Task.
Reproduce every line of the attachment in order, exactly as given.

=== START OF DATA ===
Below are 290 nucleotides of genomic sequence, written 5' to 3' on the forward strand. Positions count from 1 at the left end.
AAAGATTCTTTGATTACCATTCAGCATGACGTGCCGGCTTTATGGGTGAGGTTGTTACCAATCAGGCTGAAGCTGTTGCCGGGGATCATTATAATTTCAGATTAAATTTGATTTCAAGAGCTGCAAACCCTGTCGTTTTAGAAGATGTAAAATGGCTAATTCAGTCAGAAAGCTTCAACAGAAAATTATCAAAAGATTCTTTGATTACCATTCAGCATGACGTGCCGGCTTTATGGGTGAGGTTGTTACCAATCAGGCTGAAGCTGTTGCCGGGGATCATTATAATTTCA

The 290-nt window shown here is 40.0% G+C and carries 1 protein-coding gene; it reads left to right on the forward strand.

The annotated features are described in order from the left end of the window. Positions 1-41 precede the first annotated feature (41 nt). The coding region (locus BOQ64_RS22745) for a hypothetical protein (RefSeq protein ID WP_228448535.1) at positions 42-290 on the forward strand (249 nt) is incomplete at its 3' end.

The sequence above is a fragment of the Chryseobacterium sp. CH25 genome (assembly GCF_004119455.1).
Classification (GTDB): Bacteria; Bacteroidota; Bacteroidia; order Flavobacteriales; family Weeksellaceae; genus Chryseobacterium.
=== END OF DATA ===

Below are 290 nucleotides of genomic sequence, written 5' to 3' on the forward strand. Positions count from 1 at the left end.
AAAGATTCTTTGATTACCATTCAGCATGACGTGCCGGCTTTATGGGTGAGGTTGTTACCAATCAGGCTGAAGCTGTTGCCGGGGATCATTATAATTTCAGATTAAATTTGATTTCAAGAGCTGCAAACCCTGTCGTTTTAGAAGATGTAAAATGGCTAATTCAGTCAGAAAGCTTCAACAGAAAATTATCAAAAGATTCTTTGATTACCATTCAGCATGACGTGCCGGCTTTATGGGTGAGGTTGTTACCAATCAGGCTGAAGCTGTTGCCGGGGATCATTATAATTTCA

The 290-nt window shown here is 40.0% G+C and carries 1 protein-coding gene; it reads left to right on the forward strand.

The annotated features are described in order from the left end of the window. Positions 1-41 precede the first annotated feature (41 nt). The coding region (locus BOQ64_RS22745) for a hypothetical protein (RefSeq protein ID WP_228448535.1) at positions 42-290 on the forward strand (249 nt) is incomplete at its 3' end.

The sequence above is a fragment of the Chryseobacterium sp. CH25 genome (assembly GCF_004119455.1).
Classification (GTDB): Bacteria; Bacteroidota; Bacteroidia; order Flavobacteriales; family Weeksellaceae; genus Chryseobacterium.